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Home & Garden: Garden indoors as you wait for spring to arrive

Breitling takes care of this palm and hoya throughout the year. Photo by Mary Jane Breitling

March in North Dakota is still winter and so it is not time yet for outdoor gardening. However, the longer days and brighter light that is beginning inspires our indoor plants to put on growth. This is an opportune time to give extra care to these house-plants.

Take a good look at each plant. Is it dusty and in need of a little cleaning to allow more light to reach the foliage? Is there any sign of insect pests like mealybugs, spider mites, aphids or scale? Or is there indication of disease caused by overwatering? Do smaller leaves hint that the plant is not getting enough light or whitening of the leaves mean that it is in too much sunlight? Are there signs that the plant needs to be repotted?

Houseplants could have a good shower about once a month. Put them in a laundry tub or a shower and spray or sponge on a mixture of ½ teaspoon liquid dish soap per quart of lukewarm water. Rinse with tepid water. Trim off brown edges and remove dead leaves.

Signs of insect infection include fine webbing from spider mites, sticky residue from aphids or the appearance of white, gray or brown mealybugs or scale on the stems or leaves. The first step in control is to wash with the dishwashing solution.

Next spray with insecticidal soap such as Safers or Schultz for indoor plants. These are made of potassium salts of fatty acids and are effective against a broad spectrum of plant pests. An insecticide with pyrethrum like Schultz or Spectracide can control most pests except fungus gnats and springtails. If the infection is too bad it is best to discard the plant.

Next to light, water is the most important factor in houseplant success. More houseplants are killed from overwatering than from anything else. Pick a day a week to check your pots. Feel the top of the soil and if it is dry then water. Large pots may still be moist lower, so poke your finger in up to the first knuckle to assess the dryness. Water all the way around and in the middle until water puddles in the tray below. One of the worst things is to let plants sit in the water in the tray, so be sure to dump it out after letting the pot drain for a while.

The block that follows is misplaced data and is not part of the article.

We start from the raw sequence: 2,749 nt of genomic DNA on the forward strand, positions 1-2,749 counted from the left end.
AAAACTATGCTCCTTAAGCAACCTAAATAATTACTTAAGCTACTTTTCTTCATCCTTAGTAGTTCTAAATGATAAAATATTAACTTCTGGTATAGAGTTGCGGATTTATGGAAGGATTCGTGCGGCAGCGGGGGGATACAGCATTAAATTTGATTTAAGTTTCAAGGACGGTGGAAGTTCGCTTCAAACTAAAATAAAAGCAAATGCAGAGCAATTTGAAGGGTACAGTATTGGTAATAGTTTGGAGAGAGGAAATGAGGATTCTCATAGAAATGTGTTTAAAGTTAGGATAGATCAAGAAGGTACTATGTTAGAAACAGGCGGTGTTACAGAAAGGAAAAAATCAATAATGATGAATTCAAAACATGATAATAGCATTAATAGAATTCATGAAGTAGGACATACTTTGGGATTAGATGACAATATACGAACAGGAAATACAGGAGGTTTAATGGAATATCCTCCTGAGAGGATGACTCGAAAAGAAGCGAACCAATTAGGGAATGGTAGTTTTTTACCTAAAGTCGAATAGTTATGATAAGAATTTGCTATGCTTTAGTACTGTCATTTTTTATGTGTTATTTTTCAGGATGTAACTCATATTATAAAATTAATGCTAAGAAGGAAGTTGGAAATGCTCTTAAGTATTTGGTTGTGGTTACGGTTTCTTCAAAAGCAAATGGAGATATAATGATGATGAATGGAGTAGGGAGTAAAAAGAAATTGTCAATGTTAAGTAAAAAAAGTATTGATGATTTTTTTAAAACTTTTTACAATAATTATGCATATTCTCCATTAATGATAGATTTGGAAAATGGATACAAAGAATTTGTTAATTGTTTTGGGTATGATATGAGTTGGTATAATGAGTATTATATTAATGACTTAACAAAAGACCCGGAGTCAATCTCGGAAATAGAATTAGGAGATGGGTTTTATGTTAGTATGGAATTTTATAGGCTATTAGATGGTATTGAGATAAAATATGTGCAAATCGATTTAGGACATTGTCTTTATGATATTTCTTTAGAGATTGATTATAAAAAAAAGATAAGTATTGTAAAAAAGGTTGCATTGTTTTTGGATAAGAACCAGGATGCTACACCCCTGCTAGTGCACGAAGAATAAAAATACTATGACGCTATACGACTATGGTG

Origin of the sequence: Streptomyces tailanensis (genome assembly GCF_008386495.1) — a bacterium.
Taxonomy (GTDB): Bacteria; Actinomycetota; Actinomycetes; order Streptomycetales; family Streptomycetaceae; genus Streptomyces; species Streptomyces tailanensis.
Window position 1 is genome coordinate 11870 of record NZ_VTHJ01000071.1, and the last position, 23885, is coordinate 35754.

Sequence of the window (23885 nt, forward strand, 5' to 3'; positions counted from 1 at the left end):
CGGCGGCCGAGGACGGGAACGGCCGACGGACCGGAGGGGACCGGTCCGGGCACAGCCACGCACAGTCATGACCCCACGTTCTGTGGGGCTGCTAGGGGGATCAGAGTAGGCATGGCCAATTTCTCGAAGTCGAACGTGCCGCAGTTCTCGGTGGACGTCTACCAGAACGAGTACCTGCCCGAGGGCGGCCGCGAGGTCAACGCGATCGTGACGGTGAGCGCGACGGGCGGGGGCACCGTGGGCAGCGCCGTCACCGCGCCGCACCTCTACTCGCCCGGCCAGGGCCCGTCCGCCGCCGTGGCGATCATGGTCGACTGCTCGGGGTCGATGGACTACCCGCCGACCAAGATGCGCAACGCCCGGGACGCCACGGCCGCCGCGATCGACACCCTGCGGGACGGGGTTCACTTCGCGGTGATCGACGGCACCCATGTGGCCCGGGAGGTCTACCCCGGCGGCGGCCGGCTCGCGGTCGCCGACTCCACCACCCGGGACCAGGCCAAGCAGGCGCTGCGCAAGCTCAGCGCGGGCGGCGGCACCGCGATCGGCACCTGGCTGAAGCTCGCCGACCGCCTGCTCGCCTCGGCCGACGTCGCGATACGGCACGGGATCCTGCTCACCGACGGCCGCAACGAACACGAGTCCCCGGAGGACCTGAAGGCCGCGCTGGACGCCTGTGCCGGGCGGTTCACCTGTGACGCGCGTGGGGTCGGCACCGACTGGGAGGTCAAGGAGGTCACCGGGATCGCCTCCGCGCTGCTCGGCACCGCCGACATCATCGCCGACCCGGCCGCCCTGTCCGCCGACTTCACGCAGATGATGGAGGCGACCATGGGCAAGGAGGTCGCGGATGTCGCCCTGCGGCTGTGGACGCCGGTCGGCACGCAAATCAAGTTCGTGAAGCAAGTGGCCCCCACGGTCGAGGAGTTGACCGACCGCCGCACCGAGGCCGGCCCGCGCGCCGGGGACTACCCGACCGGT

It is best to use room temperature water for tropical plants, which most houseplants are. Chlorine in the water is not a problem, although fluoride may be. Avoid softened water, but if that is not possible water heavily and allow the excess to flow through to the sink. Melted snow, rainwater and water from the dehumidifier are all fine. With our alkaline water, lime build up happens, but it is harmless to most plants except azaleas.

Natural sunlight goes from more than 14 hours in spring and summer to a low of nine hours in winter. This may mean you will have to move plants to different locations during the year. In winter you might have to move plants away from cold windows and in summer you may need to protect them from too much sun. At about 8 feet from a window 75 percent of the light intensity is lost.

It is unnecessary to fertilize houseplants in winter as most plants except African violets are resting. Once they become active in late spring, it is time to start fertilizing.

To avoid burning, use half the recommended amount and apply it only when the soil is moist.

Eventually, plants become root-bound and spring is the best time to remedy this. Water the plant well the day before repotting to avoid breaking dry roots. Use a pot that is the next size up, not one that is much larger. Be sure the pot is sterile and has a drainage hole. Do not put rocks in the bottom. Use a clay pot shard or a piece of screen to keep the soil in. Select a commercial soil-less media appropriate for the type of plant you are repotting and make sure it is moistened. Fill and poke in around the sides to get rid of air pockets and leave enough room at the top (about ½ inch) for a water reservoir. Water thoroughly and keep the plant in a warm room out of direct sunlight for a few days.